- The metaverse is a massive opportunity for the crypto space, according to a Bank of America strategist.
- BofA’s Haim Israel predicted that cryptocurrencies will finally be used widely for transactions in virtual worlds.
- He said crypto-based platforms will need developing, creating “a big opportunity for this entire ecosystem.”
The metaverse is a massive opportunity for blockchain technology, and it will finally cause cryptocurrencies to start being used widely for transactions, according to a strategist at Bank of America.
Haim Israel told Insider Tuesday that the metaverse is likely to drive a boom in development in the crypto world, as people race to create virtual-world platforms.
“I definitely believe this is a massive, massive opportunity,” the head of global thematic investment strategy at BofA said. “You need the right platforms … that is definitely going to be a big opportunity for this entire ecosystem.”
Israel predicted that the metaverse is where “we’re going to start using cryptocurrencies as currencies.” But he said existing digital currencies are likely to prove too volatile for this, and so some types of stablecoins will probably come to dominate.
The metaverse is a catch-all term referring to a range of online 3D virtual environments in which people can play games, build things, socialize, work, and even trade and earn crypto assets.
Interest in the metaverse has soared after Facebook said in October it would change its name to Meta, to signal its commitment to building out its own platform. Big companies and crypto developers alike are racing to build digital worlds.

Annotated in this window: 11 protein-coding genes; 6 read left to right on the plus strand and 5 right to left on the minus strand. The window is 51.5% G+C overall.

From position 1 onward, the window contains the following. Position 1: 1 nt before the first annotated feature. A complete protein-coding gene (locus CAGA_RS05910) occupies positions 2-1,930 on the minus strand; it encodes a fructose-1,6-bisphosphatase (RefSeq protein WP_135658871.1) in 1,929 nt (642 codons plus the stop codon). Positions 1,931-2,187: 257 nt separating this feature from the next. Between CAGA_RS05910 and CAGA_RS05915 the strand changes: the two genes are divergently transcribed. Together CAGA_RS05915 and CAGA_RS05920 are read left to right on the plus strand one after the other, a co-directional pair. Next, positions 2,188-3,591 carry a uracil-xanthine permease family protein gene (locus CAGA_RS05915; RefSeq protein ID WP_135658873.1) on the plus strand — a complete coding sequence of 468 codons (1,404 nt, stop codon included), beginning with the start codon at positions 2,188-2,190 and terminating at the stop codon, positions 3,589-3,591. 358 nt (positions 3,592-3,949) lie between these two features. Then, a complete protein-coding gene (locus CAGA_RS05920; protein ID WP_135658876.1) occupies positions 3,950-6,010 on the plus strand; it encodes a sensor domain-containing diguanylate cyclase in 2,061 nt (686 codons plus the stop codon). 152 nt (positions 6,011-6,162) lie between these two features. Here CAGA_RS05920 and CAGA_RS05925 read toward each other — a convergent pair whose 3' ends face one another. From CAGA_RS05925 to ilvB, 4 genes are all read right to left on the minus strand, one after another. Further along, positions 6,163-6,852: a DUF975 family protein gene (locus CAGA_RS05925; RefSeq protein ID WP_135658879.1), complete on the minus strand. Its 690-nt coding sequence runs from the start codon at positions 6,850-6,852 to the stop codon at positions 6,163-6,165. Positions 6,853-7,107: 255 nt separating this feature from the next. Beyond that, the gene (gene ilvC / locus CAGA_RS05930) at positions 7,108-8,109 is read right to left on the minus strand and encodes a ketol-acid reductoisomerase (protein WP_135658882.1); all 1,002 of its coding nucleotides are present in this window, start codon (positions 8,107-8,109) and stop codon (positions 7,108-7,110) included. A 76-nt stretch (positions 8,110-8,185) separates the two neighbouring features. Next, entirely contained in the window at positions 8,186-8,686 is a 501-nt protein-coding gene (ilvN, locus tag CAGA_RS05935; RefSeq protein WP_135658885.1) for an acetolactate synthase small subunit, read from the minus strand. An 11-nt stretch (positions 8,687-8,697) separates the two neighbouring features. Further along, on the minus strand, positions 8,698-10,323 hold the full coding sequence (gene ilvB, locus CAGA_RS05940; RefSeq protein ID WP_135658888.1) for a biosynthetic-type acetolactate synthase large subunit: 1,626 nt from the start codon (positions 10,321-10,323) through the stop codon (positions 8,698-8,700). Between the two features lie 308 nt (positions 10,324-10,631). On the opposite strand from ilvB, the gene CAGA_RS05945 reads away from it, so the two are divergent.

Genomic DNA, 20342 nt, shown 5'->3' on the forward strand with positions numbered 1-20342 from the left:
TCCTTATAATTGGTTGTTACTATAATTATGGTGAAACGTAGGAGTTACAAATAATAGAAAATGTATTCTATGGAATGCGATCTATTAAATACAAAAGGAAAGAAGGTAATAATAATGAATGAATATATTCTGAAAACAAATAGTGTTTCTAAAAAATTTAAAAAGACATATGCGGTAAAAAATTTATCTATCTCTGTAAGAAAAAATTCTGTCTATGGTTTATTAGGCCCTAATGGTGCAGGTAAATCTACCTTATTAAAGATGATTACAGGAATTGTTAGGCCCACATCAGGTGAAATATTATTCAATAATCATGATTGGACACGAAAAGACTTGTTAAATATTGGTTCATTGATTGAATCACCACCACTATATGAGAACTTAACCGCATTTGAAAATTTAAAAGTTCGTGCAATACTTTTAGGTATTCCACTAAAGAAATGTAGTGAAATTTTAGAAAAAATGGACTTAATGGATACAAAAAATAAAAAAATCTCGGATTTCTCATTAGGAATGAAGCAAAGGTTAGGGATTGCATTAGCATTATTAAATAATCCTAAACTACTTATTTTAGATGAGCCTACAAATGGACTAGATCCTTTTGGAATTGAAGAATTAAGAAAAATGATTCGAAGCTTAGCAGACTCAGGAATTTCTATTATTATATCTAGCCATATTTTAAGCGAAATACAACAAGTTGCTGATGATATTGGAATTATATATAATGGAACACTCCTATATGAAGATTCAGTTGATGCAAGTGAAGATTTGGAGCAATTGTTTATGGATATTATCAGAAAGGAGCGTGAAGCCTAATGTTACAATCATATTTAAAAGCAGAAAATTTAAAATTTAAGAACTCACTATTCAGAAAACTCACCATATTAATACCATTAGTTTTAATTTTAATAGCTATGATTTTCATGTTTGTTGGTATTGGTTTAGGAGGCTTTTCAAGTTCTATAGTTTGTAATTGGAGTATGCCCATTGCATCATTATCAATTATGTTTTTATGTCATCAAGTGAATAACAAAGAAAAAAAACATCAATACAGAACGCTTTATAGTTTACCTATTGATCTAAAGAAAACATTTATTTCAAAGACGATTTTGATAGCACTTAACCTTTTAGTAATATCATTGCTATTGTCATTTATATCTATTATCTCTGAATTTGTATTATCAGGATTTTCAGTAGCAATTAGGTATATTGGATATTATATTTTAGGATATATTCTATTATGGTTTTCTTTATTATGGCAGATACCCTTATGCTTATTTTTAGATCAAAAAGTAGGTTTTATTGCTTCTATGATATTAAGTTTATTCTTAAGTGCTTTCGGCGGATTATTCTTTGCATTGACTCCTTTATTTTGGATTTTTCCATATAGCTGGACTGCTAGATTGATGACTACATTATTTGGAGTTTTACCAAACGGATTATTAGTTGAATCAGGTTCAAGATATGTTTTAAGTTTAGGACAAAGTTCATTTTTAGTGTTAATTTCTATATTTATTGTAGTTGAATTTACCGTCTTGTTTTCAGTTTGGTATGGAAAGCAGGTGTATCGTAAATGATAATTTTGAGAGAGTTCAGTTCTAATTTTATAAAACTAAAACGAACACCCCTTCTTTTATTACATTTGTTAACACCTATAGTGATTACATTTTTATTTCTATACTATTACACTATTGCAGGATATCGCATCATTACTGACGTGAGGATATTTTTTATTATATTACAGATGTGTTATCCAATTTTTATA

One popular platform, Decentraland, uses decentralized crypto technology to enable users to buy virtual plots of land, build their own structures, and vote on the governance of the economy.
A parcel of real estate on Decentraland recently sold for $US2.4 ($AU3) million, as fans turn to digital properties and land as a speculative investment. Republic Realm paid $US4.3 ($AU6) million for a property in The Sandbox metaverse on Tuesday.
BofA’s Israel said it looks as though the metaverse will be where people finally start widely using cryptocurrencies for transactions.
The idea is that cryptocurrencies go hand-in-hand with the blockchain technology underpinning some of the new virtual worlds. That allows metaverses to remain decentralized, rather than under the control of tech companies or payment providers.
Yet Israel said many digital currencies are far too volatile to become used widely for transactions. That means metaverse developers are likely to turn to stablecoins, which are pegged to stable counterparts such as the US dollar.
The BofA strategist predicted that traditional payments companies will become much more interested in cryptocurrencies, if they become widely used in the metaverse. “I see a lot of collaboration between the two,” he said.
While excitement around the metaverse has grown, many people are more skeptical. They point out that virtual worlds have been around for decades — Second Life, for instance — and that virtual-reality headsets have never really taken off.
Others question whether cryptocurrencies really will gain wide adoption, and are not sure that tech giants like Facebook won’t end up dominating whatever the metaverse turns out to be.
“I am not convinced the metaverse will be user-owned or decentralized if it is developed by Meta, Microsoft, Apple, etc. (which is where $US10B’s are being spent to develop it!),” Ben Gilbert, venture capital executive at PSL, tweeted earlier this month.
Raj Gokal, co-founder of cryptocurrency network solana, shared his own misgivings in a tweet last week.
“I worry that the metaverse is overhyped (industry-wide),” Gokal said. “I haven’t seen this much hype in mainstream media over an unreleased product or category of products, maybe ever.”
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